Alberta misses out on national childcare plan

Alberta fails to sign agreement with Ottawa for $10-per-day child care. Political experts say the province is playing politics.

EDMONTON (CityNews) – Alberta has failed to sign an agreement with Ottawa for a $10-per-day childcare agreement.

And as the federal election looms, political experts say it looks like the province is playing politics and might have lost this round.

“It’s unfortunate that the genuine consensus from families in terms of costly child care costs has been overtaken by politics and it think it’s partly the result of this unfortunate bad blood between Trudeau and Kenney,” said Chaldeans Mensah, a political scientist from MacEwan University.

“I think the losers here are the families in Alberta.”

Mensah says we may not see any deals in Alberta until after the election.

Under the Liberal’s plan, provinces agreed to targets on affordability, quality of care, and training of early childhood educators.

In a statement to CityNews, a spokesperson for Alberta’s Children’s Services says: “The provincial government is disappointed, the Liberals put up roadblocks at the last minute, including new requirements, and will now walk away from negotiations and proceed to an unnecessary election.”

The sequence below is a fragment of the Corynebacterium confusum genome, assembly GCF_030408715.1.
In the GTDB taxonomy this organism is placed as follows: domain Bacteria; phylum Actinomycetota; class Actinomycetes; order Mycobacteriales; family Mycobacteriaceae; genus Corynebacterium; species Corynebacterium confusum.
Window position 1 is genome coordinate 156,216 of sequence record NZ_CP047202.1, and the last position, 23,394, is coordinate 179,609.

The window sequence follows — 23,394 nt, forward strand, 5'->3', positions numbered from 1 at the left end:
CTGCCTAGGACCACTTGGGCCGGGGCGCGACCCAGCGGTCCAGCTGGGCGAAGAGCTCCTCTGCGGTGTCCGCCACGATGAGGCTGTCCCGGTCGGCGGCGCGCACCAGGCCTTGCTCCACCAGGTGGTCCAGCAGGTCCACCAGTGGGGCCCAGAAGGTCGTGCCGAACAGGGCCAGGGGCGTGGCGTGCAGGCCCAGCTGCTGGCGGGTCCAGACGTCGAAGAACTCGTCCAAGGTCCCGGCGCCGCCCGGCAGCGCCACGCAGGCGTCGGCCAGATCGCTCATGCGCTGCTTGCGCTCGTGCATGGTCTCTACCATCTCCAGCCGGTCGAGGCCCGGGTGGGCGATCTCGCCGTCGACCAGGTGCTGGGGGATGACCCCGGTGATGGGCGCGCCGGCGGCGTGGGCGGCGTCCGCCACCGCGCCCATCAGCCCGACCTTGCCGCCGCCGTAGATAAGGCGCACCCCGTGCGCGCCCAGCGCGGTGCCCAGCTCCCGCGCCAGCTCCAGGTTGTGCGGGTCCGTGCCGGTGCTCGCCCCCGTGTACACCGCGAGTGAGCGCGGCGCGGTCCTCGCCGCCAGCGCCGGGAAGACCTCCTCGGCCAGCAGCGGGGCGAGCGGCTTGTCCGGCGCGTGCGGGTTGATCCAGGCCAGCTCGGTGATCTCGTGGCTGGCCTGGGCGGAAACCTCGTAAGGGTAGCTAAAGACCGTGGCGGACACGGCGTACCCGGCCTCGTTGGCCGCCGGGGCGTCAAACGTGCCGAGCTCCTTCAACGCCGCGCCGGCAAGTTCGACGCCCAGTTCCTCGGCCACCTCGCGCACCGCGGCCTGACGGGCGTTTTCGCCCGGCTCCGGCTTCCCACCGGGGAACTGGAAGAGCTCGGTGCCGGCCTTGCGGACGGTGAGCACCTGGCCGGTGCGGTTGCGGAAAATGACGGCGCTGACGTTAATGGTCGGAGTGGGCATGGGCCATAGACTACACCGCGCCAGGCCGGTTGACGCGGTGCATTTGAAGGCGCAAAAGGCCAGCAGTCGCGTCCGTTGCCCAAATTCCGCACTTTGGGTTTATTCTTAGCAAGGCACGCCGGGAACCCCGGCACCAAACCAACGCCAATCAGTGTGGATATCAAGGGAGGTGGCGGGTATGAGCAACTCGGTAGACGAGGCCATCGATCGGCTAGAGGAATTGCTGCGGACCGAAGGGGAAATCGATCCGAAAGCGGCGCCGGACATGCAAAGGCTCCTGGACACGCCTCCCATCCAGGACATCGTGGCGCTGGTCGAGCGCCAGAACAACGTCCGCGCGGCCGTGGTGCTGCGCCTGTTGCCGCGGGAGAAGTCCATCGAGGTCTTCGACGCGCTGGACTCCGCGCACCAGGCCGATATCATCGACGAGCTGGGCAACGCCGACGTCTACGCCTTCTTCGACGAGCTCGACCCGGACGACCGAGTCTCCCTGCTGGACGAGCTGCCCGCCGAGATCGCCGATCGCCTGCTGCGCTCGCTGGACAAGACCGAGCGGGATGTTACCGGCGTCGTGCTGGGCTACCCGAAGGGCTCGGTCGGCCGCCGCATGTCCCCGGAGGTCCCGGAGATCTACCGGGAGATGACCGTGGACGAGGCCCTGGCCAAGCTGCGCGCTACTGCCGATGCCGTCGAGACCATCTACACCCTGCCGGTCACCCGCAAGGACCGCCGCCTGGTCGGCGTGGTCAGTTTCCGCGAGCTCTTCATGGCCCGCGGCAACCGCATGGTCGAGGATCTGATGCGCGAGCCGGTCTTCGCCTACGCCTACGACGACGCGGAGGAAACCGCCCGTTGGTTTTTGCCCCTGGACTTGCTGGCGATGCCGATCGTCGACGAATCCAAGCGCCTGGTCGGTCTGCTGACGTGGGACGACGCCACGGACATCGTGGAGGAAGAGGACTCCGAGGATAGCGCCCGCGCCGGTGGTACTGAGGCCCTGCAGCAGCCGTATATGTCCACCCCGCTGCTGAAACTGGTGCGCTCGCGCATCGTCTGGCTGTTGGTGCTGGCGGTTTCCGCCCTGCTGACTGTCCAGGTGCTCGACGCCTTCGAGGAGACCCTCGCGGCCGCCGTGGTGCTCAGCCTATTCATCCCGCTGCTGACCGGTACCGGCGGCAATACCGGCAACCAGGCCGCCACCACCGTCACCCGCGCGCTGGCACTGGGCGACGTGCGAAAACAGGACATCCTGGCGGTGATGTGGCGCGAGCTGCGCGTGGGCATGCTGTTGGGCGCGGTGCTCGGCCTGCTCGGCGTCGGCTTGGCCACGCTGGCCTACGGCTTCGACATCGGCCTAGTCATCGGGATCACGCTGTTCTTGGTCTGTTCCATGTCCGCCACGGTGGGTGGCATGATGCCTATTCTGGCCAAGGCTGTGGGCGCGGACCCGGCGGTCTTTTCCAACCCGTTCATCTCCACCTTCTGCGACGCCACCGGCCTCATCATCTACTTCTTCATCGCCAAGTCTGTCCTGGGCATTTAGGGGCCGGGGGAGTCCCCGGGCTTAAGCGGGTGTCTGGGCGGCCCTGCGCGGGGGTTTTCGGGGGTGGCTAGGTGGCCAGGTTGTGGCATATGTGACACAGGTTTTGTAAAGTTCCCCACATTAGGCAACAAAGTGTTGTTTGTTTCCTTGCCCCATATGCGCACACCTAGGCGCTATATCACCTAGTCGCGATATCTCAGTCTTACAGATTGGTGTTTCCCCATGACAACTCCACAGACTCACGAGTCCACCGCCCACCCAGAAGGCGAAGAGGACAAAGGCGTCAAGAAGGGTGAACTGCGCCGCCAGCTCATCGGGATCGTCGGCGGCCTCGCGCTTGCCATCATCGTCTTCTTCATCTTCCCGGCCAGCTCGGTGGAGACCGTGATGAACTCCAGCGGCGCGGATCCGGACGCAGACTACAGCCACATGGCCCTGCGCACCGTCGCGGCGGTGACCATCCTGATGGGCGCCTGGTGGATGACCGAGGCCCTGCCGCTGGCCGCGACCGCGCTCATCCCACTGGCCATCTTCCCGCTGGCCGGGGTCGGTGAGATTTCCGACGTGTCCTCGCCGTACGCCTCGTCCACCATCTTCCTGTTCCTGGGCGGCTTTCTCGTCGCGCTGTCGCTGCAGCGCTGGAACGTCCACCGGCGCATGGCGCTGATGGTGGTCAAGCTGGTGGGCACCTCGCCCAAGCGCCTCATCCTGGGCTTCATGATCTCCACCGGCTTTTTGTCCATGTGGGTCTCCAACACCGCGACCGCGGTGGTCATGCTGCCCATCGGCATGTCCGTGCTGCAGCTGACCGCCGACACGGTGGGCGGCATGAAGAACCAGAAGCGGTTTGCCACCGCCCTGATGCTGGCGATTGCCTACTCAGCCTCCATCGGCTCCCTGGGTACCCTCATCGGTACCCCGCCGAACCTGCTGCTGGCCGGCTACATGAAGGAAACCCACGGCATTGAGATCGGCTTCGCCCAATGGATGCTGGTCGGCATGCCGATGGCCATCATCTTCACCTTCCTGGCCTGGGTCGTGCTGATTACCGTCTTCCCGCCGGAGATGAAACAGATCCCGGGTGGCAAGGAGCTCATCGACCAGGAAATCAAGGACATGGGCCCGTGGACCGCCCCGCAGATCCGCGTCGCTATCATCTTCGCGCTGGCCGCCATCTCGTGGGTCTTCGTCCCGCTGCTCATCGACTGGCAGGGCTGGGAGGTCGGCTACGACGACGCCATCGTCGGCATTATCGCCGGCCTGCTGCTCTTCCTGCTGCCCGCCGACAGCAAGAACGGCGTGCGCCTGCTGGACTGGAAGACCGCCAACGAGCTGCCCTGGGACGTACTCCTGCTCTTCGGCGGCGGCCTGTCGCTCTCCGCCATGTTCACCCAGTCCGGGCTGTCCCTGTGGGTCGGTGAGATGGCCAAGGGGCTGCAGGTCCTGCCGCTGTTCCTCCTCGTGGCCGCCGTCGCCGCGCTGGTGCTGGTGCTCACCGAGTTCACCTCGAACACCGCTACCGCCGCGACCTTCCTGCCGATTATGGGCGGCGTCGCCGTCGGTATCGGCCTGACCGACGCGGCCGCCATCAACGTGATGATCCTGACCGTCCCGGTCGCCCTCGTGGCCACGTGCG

Eight other provinces and territories have signed the agreement.

“I would guess during this election, there will be talk about this and about how the Alberta government has been advocating in favour of Albertans against the feds,” said Lori Williams, a political scientist at Mount Royal University.

But that rhetoric might not work anymore, says Williams.

“The federal government might be harder to portray as failing to invest in Alberta and so the fact that the Alberta government has not accepted a very important investment to a lot of Albertans might make things more difficult for conservatives in Alberta this election.”

Meanwhile, on Monday, the Conservative party announced its platform which includes plans to scrap the Liberal’s $30-billion national child-care program and instead introduce a refundable tax credit.

The key difference between a subsidy and a tax credit is under the latter plan families will need the money upfront to pay for the daycare.

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